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Reyes objects to obstruction call

Jared Wickerham/Getty Images

Terry Collins argues after Jose Reyes is ruled to have obstructed with Jose Tabata.

Jose Reyes still was in disbelief about the first-inning obstruction call against him after the Mets had lost to the Pirates, 3-1, on Monday.

Second base ump Jerry Layne ruled Jose Tabata had to slow and change direction while going first-to-third in the first inning on Xavier Paul’s single.

No contact needs to occur for obstruction to be called.

“The umpire said I was in the way of the runner,” Reyes said. “I don’t know. I’ve never seen nothing like that. The guy didn’t even touch me.”

Reyes said he was watching Angel Pagan and beginning to line up for a throw to third base. The shortstop said he did notice Tabata have to step out of the way.

“A little bit,” Reyes said. “He continued to run. Nothing slowed him down there.”

The call proved big because Pagan had thrown out Tabata at third base. Tabata had started to walk toward the dugout when umpires told him to return to third base. He then scored on Neil Walker’s single for the game’s opening run.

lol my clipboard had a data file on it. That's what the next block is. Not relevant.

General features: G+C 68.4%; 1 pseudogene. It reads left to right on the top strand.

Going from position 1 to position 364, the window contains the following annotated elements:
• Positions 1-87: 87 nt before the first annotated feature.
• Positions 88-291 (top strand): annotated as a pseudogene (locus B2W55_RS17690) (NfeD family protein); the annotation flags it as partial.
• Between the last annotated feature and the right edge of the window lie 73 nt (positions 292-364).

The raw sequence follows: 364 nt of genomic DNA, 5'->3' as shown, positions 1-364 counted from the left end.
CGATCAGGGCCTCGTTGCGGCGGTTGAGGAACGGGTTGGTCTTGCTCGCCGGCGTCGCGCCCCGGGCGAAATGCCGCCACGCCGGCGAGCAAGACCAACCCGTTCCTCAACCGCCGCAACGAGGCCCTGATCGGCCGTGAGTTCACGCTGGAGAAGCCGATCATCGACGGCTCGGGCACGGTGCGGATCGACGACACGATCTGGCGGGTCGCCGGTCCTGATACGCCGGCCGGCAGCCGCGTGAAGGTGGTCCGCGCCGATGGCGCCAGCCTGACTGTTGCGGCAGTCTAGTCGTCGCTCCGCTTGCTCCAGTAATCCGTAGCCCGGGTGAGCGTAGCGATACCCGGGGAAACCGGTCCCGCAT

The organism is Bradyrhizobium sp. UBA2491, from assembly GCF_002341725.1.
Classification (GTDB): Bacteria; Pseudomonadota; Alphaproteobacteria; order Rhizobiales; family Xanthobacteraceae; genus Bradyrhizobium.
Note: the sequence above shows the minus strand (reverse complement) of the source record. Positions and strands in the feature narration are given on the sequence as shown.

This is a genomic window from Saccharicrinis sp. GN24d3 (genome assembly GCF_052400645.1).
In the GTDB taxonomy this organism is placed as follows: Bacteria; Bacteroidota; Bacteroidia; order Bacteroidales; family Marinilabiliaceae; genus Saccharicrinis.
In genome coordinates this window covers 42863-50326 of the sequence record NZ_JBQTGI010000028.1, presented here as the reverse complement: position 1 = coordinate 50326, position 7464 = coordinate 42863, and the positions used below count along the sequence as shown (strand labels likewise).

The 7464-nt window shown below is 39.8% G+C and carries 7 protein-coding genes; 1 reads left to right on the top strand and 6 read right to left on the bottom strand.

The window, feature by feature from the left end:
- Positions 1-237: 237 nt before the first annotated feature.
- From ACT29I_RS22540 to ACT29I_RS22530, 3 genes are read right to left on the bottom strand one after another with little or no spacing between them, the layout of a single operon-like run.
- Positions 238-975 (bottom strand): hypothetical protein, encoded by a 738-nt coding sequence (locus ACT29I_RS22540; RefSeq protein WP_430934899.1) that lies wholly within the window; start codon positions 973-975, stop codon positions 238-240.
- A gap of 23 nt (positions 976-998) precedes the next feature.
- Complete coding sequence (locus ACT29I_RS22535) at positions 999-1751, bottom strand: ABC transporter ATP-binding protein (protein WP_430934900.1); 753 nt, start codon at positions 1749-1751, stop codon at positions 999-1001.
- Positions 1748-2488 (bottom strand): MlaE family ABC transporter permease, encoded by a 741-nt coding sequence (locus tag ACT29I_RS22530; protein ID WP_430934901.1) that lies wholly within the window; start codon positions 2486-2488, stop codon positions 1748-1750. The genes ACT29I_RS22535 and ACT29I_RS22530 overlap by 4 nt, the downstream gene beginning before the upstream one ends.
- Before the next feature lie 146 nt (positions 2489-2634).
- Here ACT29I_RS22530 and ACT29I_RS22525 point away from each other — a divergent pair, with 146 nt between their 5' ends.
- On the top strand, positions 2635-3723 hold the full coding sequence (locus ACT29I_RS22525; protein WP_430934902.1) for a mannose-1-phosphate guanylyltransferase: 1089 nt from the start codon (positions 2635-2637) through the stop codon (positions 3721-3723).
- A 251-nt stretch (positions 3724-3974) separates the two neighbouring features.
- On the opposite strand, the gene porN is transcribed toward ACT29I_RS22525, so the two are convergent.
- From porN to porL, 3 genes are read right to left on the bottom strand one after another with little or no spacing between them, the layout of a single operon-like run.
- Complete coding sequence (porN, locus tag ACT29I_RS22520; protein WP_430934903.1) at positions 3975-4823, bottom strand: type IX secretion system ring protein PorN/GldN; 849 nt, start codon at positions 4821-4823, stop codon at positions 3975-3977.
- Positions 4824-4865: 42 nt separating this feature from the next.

“In that case, it just so happened, I watched Tabata the whole way,” said Terry Collins, who took over for Reyes arguing with Layne after the call. “[Tabata] was trying to decoy the outfielder. He wasn’t running that hard to second, and then took off to third. I just said, look, for me, if he thought he was obstructed, he wouldn’t have just walked off third base when we tagged him out.”

Mike Pelfrey, though, told Reyes he thought there was obstruction.

“I even told Jose in the dugout I thought it was the right call,” Pelfrey said. “But I came back and watched the video and it’s kind of hard to tell. From my angle, because I was going to back up third, it looked like he had to change his direction and come in a little bit.”